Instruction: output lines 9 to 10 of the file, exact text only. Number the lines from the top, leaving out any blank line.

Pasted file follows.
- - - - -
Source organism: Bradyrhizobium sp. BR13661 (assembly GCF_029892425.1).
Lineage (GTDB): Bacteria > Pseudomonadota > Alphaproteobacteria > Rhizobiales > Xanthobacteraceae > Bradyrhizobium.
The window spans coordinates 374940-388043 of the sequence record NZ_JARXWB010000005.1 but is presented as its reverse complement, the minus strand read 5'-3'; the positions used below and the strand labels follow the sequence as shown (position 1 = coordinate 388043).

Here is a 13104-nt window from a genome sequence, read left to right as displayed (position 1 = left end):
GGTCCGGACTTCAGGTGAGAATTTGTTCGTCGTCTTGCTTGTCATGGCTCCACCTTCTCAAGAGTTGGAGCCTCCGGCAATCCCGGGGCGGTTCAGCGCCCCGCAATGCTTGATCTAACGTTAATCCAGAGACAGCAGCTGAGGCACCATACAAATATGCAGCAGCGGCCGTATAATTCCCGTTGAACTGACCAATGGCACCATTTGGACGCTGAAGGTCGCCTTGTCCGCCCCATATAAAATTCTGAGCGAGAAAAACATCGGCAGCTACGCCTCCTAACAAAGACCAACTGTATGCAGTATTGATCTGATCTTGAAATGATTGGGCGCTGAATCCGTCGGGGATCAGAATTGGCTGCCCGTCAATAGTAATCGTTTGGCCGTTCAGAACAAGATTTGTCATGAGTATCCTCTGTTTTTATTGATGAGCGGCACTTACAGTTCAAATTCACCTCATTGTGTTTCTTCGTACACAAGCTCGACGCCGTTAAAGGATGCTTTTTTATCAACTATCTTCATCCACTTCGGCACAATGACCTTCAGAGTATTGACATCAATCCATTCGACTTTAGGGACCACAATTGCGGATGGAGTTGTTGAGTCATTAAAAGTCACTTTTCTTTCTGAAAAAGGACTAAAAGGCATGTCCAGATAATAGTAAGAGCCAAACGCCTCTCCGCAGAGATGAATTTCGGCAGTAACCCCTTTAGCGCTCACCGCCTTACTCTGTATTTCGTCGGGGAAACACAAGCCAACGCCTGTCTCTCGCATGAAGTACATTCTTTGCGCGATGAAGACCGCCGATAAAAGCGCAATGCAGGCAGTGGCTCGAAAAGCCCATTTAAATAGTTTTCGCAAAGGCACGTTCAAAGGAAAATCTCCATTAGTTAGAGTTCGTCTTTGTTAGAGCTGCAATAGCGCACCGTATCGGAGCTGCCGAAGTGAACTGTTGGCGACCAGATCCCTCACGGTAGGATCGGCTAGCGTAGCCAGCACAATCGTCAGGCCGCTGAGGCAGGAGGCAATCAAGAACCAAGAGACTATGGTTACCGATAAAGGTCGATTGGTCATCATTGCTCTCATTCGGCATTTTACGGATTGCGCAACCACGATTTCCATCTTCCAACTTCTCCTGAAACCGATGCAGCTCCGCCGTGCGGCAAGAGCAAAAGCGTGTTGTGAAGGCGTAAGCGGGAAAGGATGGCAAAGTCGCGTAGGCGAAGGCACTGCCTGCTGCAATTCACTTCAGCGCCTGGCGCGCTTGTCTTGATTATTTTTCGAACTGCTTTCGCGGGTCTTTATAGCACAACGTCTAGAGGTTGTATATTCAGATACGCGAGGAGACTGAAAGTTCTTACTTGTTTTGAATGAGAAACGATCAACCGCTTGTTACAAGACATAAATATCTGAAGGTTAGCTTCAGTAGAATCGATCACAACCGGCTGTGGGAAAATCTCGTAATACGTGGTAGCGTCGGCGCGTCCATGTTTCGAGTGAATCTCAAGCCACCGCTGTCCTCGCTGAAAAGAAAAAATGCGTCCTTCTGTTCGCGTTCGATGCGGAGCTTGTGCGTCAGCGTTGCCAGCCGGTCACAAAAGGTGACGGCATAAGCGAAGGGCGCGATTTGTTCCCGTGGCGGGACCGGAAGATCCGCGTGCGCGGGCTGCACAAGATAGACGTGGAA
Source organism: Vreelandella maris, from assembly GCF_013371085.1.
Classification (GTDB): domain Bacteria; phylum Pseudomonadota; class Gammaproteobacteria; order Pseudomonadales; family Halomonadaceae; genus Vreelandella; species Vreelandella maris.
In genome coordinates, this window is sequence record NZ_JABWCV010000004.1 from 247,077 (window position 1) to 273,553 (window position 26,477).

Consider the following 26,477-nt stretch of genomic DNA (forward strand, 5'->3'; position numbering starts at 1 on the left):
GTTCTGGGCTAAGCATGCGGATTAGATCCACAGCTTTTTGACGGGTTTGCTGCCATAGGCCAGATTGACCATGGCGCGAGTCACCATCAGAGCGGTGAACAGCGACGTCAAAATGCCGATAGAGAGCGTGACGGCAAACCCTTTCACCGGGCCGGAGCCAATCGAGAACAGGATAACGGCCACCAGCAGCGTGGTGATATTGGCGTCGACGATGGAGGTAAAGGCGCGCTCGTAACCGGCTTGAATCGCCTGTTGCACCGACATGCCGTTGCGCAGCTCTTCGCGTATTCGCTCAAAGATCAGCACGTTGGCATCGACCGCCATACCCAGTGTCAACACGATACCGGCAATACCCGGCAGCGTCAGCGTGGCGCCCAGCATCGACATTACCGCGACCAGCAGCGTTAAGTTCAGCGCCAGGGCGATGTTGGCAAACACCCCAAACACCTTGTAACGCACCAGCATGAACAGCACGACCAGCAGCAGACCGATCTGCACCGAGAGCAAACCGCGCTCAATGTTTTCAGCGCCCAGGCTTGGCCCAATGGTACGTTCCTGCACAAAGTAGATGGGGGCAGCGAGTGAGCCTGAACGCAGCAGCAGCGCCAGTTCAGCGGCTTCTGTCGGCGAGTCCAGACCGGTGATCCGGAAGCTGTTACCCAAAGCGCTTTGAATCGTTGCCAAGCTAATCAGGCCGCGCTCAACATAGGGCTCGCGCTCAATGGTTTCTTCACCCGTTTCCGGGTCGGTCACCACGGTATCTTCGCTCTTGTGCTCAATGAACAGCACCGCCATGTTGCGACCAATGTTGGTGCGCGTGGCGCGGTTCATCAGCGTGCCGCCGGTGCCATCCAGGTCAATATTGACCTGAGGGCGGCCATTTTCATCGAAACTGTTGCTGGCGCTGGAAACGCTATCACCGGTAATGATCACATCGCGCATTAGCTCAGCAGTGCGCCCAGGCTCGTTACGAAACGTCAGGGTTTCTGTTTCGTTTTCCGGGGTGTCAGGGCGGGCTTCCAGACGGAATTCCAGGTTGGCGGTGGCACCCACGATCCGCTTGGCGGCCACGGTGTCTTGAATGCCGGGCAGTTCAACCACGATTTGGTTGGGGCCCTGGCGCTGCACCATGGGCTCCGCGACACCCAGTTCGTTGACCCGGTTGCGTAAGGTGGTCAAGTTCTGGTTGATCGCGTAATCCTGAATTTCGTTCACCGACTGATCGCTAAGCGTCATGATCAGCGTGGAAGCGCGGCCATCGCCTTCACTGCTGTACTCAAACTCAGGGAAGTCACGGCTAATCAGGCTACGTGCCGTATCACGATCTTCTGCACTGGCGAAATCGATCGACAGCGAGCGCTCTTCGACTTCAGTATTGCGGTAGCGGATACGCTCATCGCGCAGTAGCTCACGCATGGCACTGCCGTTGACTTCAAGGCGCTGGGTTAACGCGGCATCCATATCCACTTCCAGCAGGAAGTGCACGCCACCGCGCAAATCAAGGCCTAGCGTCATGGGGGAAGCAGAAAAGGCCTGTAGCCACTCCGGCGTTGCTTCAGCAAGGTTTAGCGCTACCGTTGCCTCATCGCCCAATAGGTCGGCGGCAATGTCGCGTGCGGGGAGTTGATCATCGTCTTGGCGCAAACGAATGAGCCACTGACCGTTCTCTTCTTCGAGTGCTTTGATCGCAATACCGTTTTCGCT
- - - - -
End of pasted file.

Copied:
Consider the following 26,477-nt stretch of genomic DNA (forward strand, 5'->3'; position numbering starts at 1 on the left):
GTTCTGGGCTAAGCATGCGGATTAGATCCACAGCTTTTTGACGGGTTTGCTGCCATAGGCCAGATTGACCATGGCGCGAGTCACCATCAGAGCGGTGAACAGCGACGTCAAAATGCCGATAGAGAGCGTGACGGCAAACCCTTTCACCGGGCCGGAGCCAATCGAGAACAGGATAACGGCCACCAGCAGCGTGGTGATATTGGCGTCGACGATGGAGGTAAAGGCGCGCTCGTAACCGGCTTGAATCGCCTGTTGCACCGACATGCCGTTGCGCAGCTCTTCGCGTATTCGCTCAAAGATCAGCACGTTGGCATCGACCGCCATACCCAGTGTCAACACGATACCGGCAATACCCGGCAGCGTCAGCGTGGCGCCCAGCATCGACATTACCGCGACCAGCAGCGTTAAGTTCAGCGCCAGGGCGATGTTGGCAAACACCCCAAACACCTTGTAACGCACCAGCATGAACAGCACGACCAGCAGCAGACCGATCTGCACCGAGAGCAAACCGCGCTCAATGTTTTCAGCGCCCAGGCTTGGCCCAATGGTACGTTCCTGCACAAAGTAGATGGGGGCAGCGAGTGAGCCTGAACGCAGCAGCAGCGCCAGTTCAGCGGCTTCTGTCGGCGAGTCCAGACCGGTGATCCGGAAGCTGTTACCCAAAGCGCTTTGAATCGTTGCCAAGCTAATCAGGCCGCGCTCAACATAGGGCTCGCGCTCAATGGTTTCTTCACCCGTTTCCGGGTCGGTCACCACGGTATCTTCGCTCTTGTGCTCAATGAACAGCACCGCCATGTTGCGACCAATGTTGGTGCGCGTGGCGCGGTTCATCAGCGTGCCGCCGGTGCCATCCAGGTCAATATTGACCTGAGGGCGGCCATTTTCATCGAAACTGTTGCTGGCGCTGGAAACGCTATCACCGGTAATGATCACATCGCGCATTAGCTCAGCAGTGCGCCCAGGCTCGTTACGAAACGTCAGGGTTTCTGTTTCGTTTTCCGGGGTGTCAGGGCGGGCTTCCAGACGGAATTCCAGGTTGGCGGTGGCACCCACGATCCGCTTGGCGGCCACGGTGTCTTGAATGCCGGGCAGTTCAACCACGATTTGGTTGGGGCCCTGGCGCTGCACCATGGGCTCCGCGACACCCAGTTCGTTGACCCGGTTGCGTAAGGTGGTCAAGTTCTGGTTGATCGCGTAATCCTGAATTTCGTTCACCGACTGATCGCTAAGCGTCATGATCAGCGTGGAAGCGCGGCCATCGCCTTCACTGCTGTACTCAAACTCAGGGAAGTCACGGCTAATCAGGCTACGTGCCGTATCACGATCTTCTGCACTGGCGAAATCGATCGACAGCGAGCGCTCTTCGACTTCAGTATTGCGGTAGCGGATACGCTCATCGCGCAGTAGCTCACGCATGGCACTGCCGTTGACTTCAAGGCGCTGGGTTAACGCGGCATCCATATCCACTTCCAGCAGGAAGTGCACGCCACCGCGCAAATCAAGGCCTAGCGTCATGGGGGAAGCAGAAAAGGCCTGTAGCCACTCCGGCGTTGCTTCAGCAAGGTTTAGCGCTACCGTTGCCTCATCGCCCAATAGGTCGGCGGCAATGTCGCGTGCGGGGAGTTGATCATCGTCTTGGCGCAAACGAATGAGCCACTGACCGTTCTCTTCTTCGAGTGCTTTGATCGCAATACCGTTTTCGCT